The network administrators need to run these two commands on all the CUCM and IM&P nodes:
- show key authz signing
- show key authz encryption
If the signing authz and encryption authz outputs do not match across all the nodes, they require to be regenerated. In order to perform that, these two commands need to be run on all the CUCM and IM&P nodes:
- set key regen authz encryption
- set key regen authz signing
Afterwards, the Cisco Tomcat service needs to be restarted on all the nodes.
Along with the keys' mismatch, this error line can be found on the Cisco Jabber logs:
2021-03-30 14:21:49,631 WARN [0x0000264c] [vices\impl\system\SingleSignOn.cpp(1186)] [Single-Sign-On-Logger] [CSFUnified::SingleSignOn::Impl::handleRefreshTokenFailure] - Failed to get valid access token from refresh token, maybe server issue.
The sso app logs are generated in these locations:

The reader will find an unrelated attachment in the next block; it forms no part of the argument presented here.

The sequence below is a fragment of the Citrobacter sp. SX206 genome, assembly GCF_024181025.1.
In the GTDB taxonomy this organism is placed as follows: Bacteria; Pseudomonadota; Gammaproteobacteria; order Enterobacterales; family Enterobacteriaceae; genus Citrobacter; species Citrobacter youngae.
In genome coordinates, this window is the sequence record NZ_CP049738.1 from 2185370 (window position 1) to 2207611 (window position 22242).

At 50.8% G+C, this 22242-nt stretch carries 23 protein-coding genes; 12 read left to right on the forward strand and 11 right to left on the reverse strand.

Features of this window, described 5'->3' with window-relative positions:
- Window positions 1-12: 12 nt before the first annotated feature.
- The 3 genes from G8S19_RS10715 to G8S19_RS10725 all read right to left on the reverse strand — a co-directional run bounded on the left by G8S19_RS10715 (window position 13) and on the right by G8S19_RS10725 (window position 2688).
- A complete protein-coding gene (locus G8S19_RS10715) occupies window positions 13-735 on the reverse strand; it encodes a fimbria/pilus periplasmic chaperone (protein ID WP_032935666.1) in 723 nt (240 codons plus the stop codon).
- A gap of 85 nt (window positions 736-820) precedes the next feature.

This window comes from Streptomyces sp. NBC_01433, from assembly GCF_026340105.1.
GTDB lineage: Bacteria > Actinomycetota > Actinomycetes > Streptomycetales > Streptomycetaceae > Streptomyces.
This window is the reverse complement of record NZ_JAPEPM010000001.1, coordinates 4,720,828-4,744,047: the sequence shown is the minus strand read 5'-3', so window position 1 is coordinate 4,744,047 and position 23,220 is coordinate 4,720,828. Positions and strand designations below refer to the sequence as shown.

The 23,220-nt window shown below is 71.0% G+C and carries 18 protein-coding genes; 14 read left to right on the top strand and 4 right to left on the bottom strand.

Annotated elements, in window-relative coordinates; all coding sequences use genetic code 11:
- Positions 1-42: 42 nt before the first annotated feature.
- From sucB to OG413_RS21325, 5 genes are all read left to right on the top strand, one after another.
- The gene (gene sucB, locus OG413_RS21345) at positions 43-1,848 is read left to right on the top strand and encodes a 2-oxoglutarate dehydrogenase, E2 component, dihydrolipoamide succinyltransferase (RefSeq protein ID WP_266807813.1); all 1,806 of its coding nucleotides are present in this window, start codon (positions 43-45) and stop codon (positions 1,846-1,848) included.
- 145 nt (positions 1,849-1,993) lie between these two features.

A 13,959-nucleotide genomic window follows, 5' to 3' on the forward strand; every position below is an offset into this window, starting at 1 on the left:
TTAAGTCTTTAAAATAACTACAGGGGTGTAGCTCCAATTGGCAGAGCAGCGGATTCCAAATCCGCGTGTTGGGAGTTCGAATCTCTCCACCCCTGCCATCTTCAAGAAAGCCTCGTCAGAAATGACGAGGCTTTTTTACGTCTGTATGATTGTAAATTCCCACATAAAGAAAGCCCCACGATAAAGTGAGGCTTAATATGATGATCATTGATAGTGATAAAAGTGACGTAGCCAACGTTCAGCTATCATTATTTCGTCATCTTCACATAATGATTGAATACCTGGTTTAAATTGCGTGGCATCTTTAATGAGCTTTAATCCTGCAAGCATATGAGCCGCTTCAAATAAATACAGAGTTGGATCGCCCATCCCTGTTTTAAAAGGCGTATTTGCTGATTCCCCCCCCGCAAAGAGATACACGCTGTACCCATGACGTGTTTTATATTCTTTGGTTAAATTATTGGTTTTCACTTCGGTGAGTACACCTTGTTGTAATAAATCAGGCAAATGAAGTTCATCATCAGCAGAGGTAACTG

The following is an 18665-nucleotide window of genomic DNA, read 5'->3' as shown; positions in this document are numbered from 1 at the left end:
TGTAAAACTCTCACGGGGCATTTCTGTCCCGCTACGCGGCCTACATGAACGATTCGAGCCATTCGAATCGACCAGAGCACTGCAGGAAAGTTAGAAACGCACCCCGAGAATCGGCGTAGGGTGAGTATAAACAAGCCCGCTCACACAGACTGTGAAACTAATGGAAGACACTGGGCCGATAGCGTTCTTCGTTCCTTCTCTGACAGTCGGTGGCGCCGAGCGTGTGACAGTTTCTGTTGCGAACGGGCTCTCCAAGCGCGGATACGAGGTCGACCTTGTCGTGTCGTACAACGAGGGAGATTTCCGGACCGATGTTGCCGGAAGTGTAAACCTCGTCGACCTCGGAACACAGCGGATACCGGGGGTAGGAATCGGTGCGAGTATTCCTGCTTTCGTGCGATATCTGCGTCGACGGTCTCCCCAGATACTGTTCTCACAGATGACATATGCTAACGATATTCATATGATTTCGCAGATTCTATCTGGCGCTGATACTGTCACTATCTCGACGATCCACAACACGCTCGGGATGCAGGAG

- file view activelog platform/log/ssoApp.log This does not require any trace configuration for log collection. Every time SSO App operation is done, a new log entries are generated in ssoApp.log file.
- SSOSP logs: file list activelog tomcat/logs/ssosp/log4j
Every time sso is enabled, a new log file is created at this location with name, ssosp00XXX.log. Any other SSO operation and all Oauth operations are also logged into this file.
- Certificate logs: file list activelog platform/log/certMgmt*.log
Everytime AuthZ certificate is regenerated (UI or CLI), a new log file is generated for this event.
For authz encryption key re-generation, a new log file is generated for this event.
Deploying OAuth with Cisco Collaboration Solution Release 12.0